REEL ESTATE.. OUT OF FLAVOUR
Everyone seems to be of the opinion that the real estate prices in the metro cities is likely to correct downwards significantly. This is also borne out by many large projects (esp in cities like Chennai) that kicked off in 2007-08 madness, getting delayed in execution. In fact at Chennai, I see many projects still selling at prices below what they were launched at, apart from changes in plans that involve change in usage, cutting corners with regard to facilities etc.
The interesting dichotomy I see is with regard to the size and scale of the projects. In metro cities, the large projects tend to be on the fringes of the city or in ‘new’ growth areas, due to availability of large land pieces. Within the city, the supply of new housing stock is rather limited and the demand strong. So we have a situation where prices in the heart of many cities, for small projects, have risen dramatically. At the same time, prices have slumped in most large projects. Of course, when I mean slumped, it is still not juicy or attractive enough to become bargains, yet.
So what is holding up the prices? I see unsold stock, incomplete projects and steady prices. In 2007-08, most of the demand that came in was of a speculative nature, where hot money chased quick and easy returns. Book a flat at the ground breaking ceremony time at base price. As progress happens, the prices start to rise. Sell it off before completion and enjoy full profits with less than full investment. The banks and housing finance companies also contributed to this speculative frenzy by giving loans of 100% or more (some banks gave on furniture also!).
The 2008-09 crises saw hot money rushing for the exit. Prices fell, especially in the large projects in outlying areas. Projects got delayed, reshaped and prices stagnated. Many overpriced projects had to correct prices in a big way.
Now (two years since the stagnation) there still does not seem to be much recovery in prices. Projects still take time to sell out. Inflation in two years has been high, which means that the costs of construction have. So, the days of superprofits for the builders are coming down. I recall balance sheets of companies like DLF showing net profits of over 70% of sale value! It still has to come down to reasonable levels.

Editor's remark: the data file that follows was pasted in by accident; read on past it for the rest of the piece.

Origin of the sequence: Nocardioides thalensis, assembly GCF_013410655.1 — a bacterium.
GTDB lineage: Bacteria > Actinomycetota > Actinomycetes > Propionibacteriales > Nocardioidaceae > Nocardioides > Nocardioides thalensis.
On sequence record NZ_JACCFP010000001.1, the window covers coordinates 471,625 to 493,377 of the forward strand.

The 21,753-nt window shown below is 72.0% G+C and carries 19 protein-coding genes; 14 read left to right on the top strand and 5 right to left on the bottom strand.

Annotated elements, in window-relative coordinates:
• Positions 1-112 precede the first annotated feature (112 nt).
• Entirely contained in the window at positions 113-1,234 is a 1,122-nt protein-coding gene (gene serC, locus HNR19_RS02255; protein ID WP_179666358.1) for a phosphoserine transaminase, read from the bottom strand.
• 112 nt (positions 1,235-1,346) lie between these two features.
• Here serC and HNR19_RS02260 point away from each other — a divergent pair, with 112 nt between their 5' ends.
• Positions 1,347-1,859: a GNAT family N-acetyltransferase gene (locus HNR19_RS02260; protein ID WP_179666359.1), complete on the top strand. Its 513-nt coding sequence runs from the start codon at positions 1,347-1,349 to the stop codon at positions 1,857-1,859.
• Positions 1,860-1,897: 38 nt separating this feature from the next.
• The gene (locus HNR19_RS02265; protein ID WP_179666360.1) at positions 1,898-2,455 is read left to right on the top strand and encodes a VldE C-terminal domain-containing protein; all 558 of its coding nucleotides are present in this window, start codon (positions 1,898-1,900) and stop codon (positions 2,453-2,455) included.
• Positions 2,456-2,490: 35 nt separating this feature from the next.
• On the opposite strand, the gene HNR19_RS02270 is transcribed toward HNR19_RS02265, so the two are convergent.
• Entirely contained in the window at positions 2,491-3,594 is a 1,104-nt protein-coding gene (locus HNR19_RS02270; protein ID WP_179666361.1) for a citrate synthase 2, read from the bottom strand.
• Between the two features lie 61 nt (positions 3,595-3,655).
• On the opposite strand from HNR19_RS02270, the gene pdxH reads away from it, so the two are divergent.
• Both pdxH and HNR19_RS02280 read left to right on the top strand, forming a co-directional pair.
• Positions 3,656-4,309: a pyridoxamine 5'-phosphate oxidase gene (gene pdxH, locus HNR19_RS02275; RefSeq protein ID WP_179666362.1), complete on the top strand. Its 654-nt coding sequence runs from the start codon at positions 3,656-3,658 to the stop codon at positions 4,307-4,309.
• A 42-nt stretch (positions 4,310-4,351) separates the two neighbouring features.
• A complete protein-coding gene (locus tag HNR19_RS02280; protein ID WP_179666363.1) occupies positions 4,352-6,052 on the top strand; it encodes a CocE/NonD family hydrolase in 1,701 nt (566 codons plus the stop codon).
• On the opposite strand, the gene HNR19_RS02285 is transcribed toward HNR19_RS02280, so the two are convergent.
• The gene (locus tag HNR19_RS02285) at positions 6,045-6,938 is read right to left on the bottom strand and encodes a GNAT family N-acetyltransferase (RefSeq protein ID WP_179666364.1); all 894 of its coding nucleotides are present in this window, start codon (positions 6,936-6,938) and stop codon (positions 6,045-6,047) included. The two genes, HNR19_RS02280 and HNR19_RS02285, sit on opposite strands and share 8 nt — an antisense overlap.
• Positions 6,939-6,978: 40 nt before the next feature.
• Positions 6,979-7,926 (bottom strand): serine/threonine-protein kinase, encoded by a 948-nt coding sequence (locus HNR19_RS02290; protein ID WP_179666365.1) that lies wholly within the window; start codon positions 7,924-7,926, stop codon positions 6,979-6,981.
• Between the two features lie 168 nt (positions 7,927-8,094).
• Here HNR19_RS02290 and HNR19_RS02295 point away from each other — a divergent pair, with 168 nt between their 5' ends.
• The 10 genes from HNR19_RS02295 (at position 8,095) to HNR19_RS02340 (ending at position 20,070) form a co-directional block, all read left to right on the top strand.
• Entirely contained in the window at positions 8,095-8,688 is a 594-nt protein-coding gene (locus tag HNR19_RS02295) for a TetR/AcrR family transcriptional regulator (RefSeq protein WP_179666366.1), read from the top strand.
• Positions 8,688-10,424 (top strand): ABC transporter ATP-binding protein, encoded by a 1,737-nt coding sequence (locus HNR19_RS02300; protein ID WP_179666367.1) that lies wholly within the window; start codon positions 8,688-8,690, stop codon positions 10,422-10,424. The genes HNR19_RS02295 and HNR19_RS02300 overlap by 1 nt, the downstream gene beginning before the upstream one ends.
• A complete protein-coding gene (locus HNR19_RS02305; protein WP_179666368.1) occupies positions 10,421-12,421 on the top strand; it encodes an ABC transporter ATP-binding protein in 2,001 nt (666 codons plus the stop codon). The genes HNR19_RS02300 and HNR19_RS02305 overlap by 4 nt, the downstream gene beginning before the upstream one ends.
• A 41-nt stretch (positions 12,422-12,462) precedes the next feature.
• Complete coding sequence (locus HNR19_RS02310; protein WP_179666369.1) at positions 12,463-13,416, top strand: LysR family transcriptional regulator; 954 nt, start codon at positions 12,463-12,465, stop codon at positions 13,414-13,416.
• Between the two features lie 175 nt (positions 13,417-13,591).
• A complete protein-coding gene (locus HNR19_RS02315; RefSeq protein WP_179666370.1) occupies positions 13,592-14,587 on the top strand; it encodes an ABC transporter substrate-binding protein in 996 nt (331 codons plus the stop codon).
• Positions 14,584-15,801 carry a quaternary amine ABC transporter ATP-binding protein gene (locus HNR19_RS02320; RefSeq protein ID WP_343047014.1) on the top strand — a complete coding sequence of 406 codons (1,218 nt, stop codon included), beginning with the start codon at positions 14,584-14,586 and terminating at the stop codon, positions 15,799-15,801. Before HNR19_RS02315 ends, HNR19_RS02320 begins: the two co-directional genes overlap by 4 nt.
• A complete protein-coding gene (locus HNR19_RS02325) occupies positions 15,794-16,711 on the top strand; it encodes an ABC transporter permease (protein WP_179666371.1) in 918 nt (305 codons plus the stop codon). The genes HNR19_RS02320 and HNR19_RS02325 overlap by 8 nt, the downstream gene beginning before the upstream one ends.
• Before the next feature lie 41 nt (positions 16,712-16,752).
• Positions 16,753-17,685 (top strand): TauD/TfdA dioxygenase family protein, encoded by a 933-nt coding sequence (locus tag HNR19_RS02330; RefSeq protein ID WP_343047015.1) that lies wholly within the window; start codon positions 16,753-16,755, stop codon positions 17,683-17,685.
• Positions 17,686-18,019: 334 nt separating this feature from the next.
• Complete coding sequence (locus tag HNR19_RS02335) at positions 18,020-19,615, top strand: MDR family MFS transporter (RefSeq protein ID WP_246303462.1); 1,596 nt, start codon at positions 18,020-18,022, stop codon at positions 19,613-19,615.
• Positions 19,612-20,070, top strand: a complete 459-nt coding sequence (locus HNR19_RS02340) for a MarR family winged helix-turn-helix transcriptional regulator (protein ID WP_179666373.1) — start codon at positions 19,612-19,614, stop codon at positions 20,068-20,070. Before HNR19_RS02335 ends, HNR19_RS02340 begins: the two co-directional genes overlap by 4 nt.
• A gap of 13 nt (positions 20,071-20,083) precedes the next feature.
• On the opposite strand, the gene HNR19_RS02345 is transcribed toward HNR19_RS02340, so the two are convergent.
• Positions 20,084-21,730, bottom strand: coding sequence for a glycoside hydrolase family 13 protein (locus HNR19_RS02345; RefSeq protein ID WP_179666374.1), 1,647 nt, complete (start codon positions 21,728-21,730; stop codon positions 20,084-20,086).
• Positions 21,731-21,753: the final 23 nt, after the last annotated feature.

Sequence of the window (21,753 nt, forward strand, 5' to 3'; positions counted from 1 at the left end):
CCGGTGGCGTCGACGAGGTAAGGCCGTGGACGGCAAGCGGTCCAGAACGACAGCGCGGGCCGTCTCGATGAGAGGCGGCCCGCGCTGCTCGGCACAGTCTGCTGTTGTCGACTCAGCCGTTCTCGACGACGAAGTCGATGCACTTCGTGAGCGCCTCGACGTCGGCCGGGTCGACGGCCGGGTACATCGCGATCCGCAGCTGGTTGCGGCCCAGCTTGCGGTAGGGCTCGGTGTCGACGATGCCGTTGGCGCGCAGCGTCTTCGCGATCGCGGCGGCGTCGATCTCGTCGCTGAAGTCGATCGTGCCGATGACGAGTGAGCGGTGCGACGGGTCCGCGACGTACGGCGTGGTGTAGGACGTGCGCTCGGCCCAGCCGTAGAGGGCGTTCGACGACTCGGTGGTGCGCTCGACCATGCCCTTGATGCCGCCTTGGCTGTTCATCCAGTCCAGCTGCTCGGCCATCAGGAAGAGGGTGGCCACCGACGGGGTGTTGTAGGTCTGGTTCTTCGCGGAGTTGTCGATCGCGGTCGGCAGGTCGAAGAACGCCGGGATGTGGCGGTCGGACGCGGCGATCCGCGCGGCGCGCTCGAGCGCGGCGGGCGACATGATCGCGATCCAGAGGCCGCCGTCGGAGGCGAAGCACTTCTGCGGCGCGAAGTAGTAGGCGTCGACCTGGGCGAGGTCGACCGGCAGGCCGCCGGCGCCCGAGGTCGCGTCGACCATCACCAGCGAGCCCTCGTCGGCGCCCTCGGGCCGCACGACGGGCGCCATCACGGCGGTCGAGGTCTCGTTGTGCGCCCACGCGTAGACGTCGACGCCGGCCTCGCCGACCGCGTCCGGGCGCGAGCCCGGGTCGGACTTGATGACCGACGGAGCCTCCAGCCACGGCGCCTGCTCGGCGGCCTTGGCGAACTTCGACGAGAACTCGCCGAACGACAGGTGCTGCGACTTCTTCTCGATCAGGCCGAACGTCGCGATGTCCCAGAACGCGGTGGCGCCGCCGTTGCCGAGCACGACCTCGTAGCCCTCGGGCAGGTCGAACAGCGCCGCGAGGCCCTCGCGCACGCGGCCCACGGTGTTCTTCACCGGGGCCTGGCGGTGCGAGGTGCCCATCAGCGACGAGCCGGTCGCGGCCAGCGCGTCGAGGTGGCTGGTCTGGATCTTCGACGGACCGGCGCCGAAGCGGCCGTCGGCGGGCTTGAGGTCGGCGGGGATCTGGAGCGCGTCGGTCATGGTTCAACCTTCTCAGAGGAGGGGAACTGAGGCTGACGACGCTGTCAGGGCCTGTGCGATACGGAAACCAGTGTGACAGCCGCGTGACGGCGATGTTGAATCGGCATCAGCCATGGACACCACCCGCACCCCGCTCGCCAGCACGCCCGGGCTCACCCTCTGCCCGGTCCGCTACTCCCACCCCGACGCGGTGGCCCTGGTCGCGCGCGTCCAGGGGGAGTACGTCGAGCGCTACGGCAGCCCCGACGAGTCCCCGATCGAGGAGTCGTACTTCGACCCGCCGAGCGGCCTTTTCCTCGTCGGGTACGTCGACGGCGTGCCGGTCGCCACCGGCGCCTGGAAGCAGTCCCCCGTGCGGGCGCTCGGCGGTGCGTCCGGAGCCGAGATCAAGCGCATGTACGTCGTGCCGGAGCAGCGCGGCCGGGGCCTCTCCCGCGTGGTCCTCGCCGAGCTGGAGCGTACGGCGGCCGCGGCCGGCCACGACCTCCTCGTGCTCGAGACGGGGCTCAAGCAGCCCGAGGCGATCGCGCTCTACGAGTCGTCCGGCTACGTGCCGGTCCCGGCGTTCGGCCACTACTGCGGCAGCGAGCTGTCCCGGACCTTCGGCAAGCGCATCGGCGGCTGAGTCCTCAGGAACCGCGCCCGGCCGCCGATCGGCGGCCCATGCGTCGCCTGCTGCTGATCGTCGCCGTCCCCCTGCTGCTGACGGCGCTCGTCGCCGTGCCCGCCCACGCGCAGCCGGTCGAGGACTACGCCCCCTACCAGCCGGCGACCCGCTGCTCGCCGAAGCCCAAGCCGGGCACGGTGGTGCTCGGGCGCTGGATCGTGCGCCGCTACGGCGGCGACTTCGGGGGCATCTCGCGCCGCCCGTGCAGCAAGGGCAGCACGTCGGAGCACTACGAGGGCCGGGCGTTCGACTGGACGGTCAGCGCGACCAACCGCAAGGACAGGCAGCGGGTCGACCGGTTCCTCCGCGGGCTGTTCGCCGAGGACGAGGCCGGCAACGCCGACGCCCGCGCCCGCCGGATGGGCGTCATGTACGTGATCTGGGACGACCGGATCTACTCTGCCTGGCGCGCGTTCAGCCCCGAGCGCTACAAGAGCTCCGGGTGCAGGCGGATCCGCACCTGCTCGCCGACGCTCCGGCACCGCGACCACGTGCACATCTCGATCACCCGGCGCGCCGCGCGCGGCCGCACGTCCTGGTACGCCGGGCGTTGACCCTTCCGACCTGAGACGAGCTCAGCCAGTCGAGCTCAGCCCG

For the investors, this means that real estate stocks are untouchable yet. Many of the real estate companies are raising money through privately placed paper at high interest rates. Some companies are trying to reschedule their obligations. The debt on the balance sheet of most real estate companies is still at uncomfortable levels.
We also had a phase of euphoria with almost every real estate company projecting huge returns on “SEZ” development. Most now want to give back the land or change the use to something else! Unless there is corruption, it is unlikely that the usage would be allowed to be changed from “SEZ” to ‘commercial’. So, I would keep away from the SEZ dreamers for a few more years.
The shares of most companies still seem to be holding on (of course far away from the stratospheric levels of 2008-09). And given the lack of transparency and periodic bad news from one company or the other in the sector (Unitech and the 2G scam for instance) investors have no reason to put money in shares in this sector. Despite that, prices have not crashed nor have institutional investors ditched this sector totally.
The one inference I draw from all this is that there still is some serious money that is backing this sector. Is it legitimate money or money that has found its way through devious routes that is holding up this sector? To me the biggest risk this sector has is a fear or feeling of instability in the political environment. A scare from that direction can perhaps bring about a real slump in the sector.
As regards land, prices fell and then gradually recovered. Yes, large deals are not happening, but small investments in land continue to happen. Given the reducing retail participation in stocks, there is a diversion of money to real estate and precious metals. Tier two cities are witnessing firm to rising land prices.
The other interesting perspective is on the rentals. Commercial properties across most large cities have seen a steep decline in rentals. At the same time, an oversupply situation seems to be correcting itself with the withdrawal of a lot of projects. This perhaps implies stable rental situations. The one interesting fall out is that the newer properties command significantly higher rentals. Apart from offering better infrastructure, the new properties have a very large hidden premium. The carpet area to built-up ratio in new projects is significantly less. Regulators are continuing to play footsie with the builders by refusing to mandate uniform standards in measurement standards for real estate.
I would watch out and an eye on companies that are able to hold on to commercial properties and earn rentals from that. This seems to be a good strategy. Apart from that, I would also like to revisit companies with low to zero debt and with low profit margins. These are the companies that will do well when the next boom in real estate happens. As regards timing, difficult to take a call as to when we would see a revival in this sector. But this is one sector (if we can exclude the governance issues) where there could be value picks.
May 27th, 2011
(This was published in the 14th July issue of Moneylife)